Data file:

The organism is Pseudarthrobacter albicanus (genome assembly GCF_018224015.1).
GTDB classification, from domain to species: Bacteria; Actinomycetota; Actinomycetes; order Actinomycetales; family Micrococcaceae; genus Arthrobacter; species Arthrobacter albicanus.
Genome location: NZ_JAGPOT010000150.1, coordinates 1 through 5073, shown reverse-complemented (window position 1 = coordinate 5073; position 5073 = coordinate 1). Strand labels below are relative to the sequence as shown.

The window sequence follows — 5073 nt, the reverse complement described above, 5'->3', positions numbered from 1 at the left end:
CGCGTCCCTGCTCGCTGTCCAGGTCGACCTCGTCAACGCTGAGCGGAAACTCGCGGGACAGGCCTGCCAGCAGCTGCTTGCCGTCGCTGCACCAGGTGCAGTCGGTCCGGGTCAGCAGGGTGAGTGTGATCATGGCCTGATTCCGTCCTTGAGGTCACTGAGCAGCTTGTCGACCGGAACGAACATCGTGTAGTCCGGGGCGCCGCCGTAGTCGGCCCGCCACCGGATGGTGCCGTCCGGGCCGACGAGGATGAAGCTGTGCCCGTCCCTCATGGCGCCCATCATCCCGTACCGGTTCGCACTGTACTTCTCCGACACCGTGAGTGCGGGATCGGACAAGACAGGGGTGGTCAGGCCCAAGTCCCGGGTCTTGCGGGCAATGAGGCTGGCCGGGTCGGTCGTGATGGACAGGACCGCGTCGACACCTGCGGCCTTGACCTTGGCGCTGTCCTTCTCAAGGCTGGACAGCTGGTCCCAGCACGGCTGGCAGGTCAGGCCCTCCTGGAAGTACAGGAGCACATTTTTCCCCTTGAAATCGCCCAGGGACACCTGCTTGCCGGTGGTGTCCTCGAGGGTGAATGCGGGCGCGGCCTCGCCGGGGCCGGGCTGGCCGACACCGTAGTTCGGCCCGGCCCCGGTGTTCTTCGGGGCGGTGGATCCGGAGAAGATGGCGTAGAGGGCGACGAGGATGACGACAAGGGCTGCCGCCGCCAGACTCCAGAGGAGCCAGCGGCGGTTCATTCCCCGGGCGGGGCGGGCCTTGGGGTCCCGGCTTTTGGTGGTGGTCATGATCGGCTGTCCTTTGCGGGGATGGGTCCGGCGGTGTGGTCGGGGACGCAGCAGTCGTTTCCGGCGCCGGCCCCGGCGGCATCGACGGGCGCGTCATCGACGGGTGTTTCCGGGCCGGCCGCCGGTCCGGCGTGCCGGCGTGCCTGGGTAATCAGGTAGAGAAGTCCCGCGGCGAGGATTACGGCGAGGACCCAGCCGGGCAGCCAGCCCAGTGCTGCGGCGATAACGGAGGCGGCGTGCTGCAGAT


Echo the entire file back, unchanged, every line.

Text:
The organism is Pseudarthrobacter albicanus (genome assembly GCF_018224015.1).
GTDB classification, from domain to species: Bacteria; Actinomycetota; Actinomycetes; order Actinomycetales; family Micrococcaceae; genus Arthrobacter; species Arthrobacter albicanus.
Genome location: NZ_JAGPOT010000150.1, coordinates 1 through 5073, shown reverse-complemented (window position 1 = coordinate 5073; position 5073 = coordinate 1). Strand labels below are relative to the sequence as shown.

The window sequence follows — 5073 nt, the reverse complement described above, 5'->3', positions numbered from 1 at the left end:
CGCGTCCCTGCTCGCTGTCCAGGTCGACCTCGTCAACGCTGAGCGGAAACTCGCGGGACAGGCCTGCCAGCAGCTGCTTGCCGTCGCTGCACCAGGTGCAGTCGGTCCGGGTCAGCAGGGTGAGTGTGATCATGGCCTGATTCCGTCCTTGAGGTCACTGAGCAGCTTGTCGACCGGAACGAACATCGTGTAGTCCGGGGCGCCGCCGTAGTCGGCCCGCCACCGGATGGTGCCGTCCGGGCCGACGAGGATGAAGCTGTGCCCGTCCCTCATGGCGCCCATCATCCCGTACCGGTTCGCACTGTACTTCTCCGACACCGTGAGTGCGGGATCGGACAAGACAGGGGTGGTCAGGCCCAAGTCCCGGGTCTTGCGGGCAATGAGGCTGGCCGGGTCGGTCGTGATGGACAGGACCGCGTCGACACCTGCGGCCTTGACCTTGGCGCTGTCCTTCTCAAGGCTGGACAGCTGGTCCCAGCACGGCTGGCAGGTCAGGCCCTCCTGGAAGTACAGGAGCACATTTTTCCCCTTGAAATCGCCCAGGGACACCTGCTTGCCGGTGGTGTCCTCGAGGGTGAATGCGGGCGCGGCCTCGCCGGGGCCGGGCTGGCCGACACCGTAGTTCGGCCCGGCCCCGGTGTTCTTCGGGGCGGTGGATCCGGAGAAGATGGCGTAGAGGGCGACGAGGATGACGACAAGGGCTGCCGCCGCCAGACTCCAGAGGAGCCAGCGGCGGTTCATTCCCCGGGCGGGGCGGGCCTTGGGGTCCCGGCTTTTGGTGGTGGTCATGATCGGCTGTCCTTTGCGGGGATGGGTCCGGCGGTGTGGTCGGGGACGCAGCAGTCGTTTCCGGCGCCGGCCCCGGCGGCATCGACGGGCGCGTCATCGACGGGTGTTTCCGGGCCGGCCGCCGGTCCGGCGTGCCGGCGTGCCTGGGTAATCAGGTAGAGAAGTCCCGCGGCGAGGATTACGGCGAGGACCCAGCCGGGCAGCCAGCCCAGTGCTGCGGCGATAACGGAGGCGGCGTGCTGCAGAT